Yes, this was the year to enjoy the fruits of the past five years of research and coursework. The goal of my dissertation was to understand what speed and latency mean for trading in the financial markets. In other words, my thesis revolved around the topic of high-frequency trading, which depending on venue, represents 20-60% of trading volume. With my co-authors, we raised several questions, mainly about what these man-programmed extremely fast information processing machines, with high artificial intelligence, mean for the other traders, a kind of man vs. machine story. We studied two theoretical models, one very complex, which also addressed the question of whether and how the high-frequency traders should be regulated; and one which was very specialized on one variable and that was the size of the order traded and the associated price impact in presence of fast traders. Then we moved to millisecond stamped data from U.S. equities, trying to understand what is the impact of sudden bursts in the number of quotes and how they affect the stock prices. Overall, we found that conditional on enough competition among high-frequency traders, they improve the market quality and decrease transaction costs for other traders, however, we also saw, that some strategies, relying on bursts in quotes, can manipulate the prices in specific direction.
You have recently started to work as an Asset allocation analyst at LGT Capital Partners in Switzerland. Which are your future plans? Are you going to continue with your academic career, or do you plan to stay solely in the business?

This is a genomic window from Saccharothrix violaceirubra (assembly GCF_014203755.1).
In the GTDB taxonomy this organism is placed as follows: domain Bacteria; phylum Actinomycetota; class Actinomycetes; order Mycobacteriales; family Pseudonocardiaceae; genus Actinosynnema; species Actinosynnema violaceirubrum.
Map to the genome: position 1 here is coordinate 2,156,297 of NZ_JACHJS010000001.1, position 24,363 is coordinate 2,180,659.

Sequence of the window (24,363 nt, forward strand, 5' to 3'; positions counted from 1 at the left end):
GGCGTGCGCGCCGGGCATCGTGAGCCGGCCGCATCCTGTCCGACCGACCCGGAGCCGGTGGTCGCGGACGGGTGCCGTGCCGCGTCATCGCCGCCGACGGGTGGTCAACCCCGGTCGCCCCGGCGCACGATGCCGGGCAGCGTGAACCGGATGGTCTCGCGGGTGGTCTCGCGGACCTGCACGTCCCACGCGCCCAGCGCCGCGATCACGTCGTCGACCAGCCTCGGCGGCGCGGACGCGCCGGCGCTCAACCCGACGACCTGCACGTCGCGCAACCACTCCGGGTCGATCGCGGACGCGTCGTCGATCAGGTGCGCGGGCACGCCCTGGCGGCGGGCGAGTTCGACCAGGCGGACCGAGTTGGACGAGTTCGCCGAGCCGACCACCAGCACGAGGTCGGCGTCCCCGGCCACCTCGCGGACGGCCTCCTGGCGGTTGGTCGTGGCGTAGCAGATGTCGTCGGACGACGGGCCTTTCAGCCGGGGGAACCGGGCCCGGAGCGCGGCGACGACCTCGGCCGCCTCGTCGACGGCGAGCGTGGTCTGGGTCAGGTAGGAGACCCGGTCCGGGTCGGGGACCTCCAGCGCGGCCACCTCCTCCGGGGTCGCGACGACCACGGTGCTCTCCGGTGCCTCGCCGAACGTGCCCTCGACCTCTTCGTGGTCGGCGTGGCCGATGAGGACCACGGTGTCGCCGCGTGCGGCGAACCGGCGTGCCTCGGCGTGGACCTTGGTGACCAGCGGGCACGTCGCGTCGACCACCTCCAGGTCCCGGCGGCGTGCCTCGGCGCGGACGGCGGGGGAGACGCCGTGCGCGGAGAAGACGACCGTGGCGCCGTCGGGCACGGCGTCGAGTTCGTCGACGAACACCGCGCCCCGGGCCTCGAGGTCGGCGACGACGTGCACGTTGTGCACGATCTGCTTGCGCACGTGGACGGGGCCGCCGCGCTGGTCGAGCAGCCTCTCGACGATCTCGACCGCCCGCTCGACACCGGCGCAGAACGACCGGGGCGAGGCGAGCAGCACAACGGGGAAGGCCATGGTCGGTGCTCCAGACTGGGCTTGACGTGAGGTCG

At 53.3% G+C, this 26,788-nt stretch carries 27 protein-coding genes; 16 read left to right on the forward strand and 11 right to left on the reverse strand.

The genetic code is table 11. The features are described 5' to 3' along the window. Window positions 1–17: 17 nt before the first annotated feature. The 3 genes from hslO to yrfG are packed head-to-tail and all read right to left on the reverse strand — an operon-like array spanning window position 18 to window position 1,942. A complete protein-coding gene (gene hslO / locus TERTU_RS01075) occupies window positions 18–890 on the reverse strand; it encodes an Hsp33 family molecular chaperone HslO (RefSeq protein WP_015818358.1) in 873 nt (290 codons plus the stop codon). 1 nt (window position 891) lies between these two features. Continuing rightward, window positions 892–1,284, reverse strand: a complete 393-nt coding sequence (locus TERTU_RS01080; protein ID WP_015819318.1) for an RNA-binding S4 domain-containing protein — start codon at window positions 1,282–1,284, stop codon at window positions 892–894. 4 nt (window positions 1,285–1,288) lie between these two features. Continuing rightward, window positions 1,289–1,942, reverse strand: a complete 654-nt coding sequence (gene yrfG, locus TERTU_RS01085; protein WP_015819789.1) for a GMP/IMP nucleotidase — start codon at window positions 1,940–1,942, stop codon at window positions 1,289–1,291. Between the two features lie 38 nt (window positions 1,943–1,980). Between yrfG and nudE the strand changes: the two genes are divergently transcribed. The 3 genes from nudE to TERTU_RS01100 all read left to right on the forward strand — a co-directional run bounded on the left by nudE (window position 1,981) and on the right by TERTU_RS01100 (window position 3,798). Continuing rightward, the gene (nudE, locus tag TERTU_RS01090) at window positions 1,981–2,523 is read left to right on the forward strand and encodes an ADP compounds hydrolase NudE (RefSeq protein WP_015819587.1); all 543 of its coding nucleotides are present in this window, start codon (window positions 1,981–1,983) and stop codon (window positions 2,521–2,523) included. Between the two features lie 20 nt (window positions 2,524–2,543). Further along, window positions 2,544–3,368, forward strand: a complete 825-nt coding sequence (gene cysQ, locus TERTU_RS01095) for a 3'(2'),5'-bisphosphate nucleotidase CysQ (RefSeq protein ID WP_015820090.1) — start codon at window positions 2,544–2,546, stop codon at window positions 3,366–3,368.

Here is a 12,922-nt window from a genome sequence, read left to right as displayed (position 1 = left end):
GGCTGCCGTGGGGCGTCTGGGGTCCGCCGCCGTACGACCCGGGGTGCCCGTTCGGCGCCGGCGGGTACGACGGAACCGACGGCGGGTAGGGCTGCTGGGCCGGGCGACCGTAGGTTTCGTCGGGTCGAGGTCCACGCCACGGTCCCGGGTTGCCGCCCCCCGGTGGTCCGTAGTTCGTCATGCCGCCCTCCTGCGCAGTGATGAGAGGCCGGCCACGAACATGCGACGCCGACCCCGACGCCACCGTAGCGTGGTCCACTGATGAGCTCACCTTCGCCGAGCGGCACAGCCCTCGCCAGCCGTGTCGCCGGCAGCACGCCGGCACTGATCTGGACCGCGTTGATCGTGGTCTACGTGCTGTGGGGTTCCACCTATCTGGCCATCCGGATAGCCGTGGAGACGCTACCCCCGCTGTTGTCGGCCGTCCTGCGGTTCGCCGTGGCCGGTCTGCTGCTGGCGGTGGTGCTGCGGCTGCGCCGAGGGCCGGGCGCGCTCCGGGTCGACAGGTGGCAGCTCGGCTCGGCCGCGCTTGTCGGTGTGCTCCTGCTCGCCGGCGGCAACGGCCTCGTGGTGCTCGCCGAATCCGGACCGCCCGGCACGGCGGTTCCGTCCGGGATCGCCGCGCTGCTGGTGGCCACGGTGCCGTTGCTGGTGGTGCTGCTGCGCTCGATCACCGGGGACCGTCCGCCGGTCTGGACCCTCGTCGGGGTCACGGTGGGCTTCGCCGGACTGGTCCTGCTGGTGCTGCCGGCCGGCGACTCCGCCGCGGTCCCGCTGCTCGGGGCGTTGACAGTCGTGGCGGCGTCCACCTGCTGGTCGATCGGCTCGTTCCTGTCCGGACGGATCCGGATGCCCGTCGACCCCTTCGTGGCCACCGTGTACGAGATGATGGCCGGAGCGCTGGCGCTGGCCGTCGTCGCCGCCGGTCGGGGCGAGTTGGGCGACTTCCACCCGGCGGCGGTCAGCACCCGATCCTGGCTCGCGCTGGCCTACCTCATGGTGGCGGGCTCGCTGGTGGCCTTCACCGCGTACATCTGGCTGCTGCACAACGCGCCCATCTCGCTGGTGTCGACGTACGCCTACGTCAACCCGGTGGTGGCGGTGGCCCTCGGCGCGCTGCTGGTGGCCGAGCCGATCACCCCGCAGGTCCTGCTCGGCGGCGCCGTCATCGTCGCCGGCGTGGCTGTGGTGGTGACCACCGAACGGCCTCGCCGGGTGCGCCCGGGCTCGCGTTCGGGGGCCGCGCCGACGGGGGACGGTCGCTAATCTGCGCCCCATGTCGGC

I was always somewhere in between. Trying to answer real questions in academia or trying to bring research results to practice. The advantage of what we do at LGT is that we do both. There is the time and scope to rigorously follow questions, answering which will improve the long-term profitability for our clients, or enable us to better understand what we see in the markets; and then there is also the interesting daily business of optimizing clients’ portfolios, back testing trading strategies, providing research on short term bets and living what the markets bring. Some of the research that we do, could find its place in academic journals, and I am very much looking forward to this academic/industry communication in seminars, conferences or by cooperating with academics and students directly. On the other hand, writing relevant academic papers is a very time demanding job, so the publishing frequency is expected to decrease, but for start, the dissertation work deserves to get out.
You are diving, how did you start with this hobby and when, and what is your major achievement?
My father took me on a boat trip in Croatia, which was part of NAUI Open water diver course. I was eleven back then. It was an unforgettable experience. I loved physics and we got to study a lot of it during the course, along of course, learning to dive. Sometimes we slept on the deck of the boat watching the stars and every day when we docked, we went for ice coffee. I don’t think diving is a sport in which people would necessarily need to trade their achievements, doing so can quickly bring one to the red zones. Anyways, I wanted to become a diving instructor, so I pursued the certification and ended up as a PADI Dive master. At times when the going gets tough, memories of sunsets on a boat after submerging to the colorful and lively reefs, give one the fresh push.